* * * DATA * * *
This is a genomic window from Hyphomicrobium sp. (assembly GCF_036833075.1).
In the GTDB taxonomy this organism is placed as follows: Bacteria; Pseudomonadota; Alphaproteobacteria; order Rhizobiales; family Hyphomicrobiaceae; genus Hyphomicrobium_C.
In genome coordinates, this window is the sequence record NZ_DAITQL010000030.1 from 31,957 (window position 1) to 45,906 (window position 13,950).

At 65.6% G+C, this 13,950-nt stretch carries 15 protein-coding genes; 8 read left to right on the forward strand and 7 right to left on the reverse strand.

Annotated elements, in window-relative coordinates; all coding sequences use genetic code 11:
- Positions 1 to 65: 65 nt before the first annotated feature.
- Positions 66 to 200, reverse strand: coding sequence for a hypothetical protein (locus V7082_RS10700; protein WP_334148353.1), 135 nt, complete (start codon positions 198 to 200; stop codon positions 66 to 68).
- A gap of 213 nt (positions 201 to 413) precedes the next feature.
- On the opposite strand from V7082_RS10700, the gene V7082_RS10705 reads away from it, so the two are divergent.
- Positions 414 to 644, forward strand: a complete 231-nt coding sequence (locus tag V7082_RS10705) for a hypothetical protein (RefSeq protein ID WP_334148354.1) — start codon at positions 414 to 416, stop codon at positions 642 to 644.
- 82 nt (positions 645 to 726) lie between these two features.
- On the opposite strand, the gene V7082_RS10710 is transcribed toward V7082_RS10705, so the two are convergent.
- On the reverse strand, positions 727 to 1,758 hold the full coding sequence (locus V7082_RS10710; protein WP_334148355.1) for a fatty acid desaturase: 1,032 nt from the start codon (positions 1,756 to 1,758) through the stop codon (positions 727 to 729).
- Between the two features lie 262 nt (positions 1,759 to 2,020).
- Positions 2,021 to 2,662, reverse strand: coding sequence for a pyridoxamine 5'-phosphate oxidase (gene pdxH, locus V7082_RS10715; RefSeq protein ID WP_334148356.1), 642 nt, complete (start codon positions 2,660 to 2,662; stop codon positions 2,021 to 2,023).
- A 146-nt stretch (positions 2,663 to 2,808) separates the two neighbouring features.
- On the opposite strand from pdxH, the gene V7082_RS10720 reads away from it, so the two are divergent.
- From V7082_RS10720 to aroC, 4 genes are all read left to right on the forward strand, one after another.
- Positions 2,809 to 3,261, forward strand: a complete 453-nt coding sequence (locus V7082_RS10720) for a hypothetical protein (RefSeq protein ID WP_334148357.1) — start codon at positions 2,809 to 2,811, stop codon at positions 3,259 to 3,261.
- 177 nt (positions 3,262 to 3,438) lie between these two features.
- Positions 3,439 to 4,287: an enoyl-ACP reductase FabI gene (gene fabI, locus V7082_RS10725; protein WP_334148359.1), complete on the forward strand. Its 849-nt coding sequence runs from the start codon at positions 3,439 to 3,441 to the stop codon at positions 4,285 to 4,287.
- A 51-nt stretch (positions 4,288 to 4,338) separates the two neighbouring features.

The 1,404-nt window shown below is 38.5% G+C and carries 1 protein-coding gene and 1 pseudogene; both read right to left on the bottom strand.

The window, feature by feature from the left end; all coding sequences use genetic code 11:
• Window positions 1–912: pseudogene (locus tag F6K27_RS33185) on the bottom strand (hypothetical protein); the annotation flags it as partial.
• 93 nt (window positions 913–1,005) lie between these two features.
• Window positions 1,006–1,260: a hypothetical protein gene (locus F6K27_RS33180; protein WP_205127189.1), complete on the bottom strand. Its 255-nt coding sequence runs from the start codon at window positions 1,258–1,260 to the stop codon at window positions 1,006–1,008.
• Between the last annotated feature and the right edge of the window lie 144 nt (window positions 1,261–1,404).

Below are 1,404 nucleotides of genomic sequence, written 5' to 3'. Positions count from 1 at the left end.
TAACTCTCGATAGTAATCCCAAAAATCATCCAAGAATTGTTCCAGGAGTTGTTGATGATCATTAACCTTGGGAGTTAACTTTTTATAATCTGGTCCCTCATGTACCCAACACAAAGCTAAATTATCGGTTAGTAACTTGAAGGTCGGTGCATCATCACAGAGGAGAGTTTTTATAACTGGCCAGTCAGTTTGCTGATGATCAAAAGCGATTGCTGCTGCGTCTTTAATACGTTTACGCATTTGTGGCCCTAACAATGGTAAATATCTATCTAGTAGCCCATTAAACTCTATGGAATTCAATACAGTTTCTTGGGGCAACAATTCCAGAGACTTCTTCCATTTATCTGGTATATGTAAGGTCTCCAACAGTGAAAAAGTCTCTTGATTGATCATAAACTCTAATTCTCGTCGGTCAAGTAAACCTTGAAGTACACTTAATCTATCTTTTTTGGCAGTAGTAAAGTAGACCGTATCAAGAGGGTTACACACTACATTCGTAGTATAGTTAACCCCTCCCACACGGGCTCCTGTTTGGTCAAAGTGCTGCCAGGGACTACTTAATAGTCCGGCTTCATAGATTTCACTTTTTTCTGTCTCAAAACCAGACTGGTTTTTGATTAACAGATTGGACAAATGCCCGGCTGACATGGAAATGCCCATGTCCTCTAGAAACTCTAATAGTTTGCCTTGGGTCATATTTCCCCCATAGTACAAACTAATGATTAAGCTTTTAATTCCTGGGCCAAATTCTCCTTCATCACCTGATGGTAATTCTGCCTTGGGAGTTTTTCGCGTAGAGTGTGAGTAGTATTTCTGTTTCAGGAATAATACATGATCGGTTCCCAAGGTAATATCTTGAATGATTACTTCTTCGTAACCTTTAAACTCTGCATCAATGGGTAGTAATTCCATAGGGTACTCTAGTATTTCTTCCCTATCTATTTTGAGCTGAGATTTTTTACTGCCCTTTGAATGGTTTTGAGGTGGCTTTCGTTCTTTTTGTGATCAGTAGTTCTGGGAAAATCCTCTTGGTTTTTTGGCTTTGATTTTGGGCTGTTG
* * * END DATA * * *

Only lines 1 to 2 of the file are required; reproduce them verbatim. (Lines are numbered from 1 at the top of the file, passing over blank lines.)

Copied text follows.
This is a genomic window from Hyphomicrobium sp. (assembly GCF_036833075.1).
In the GTDB taxonomy this organism is placed as follows: Bacteria; Pseudomonadota; Alphaproteobacteria; order Rhizobiales; family Hyphomicrobiaceae; genus Hyphomicrobium_C.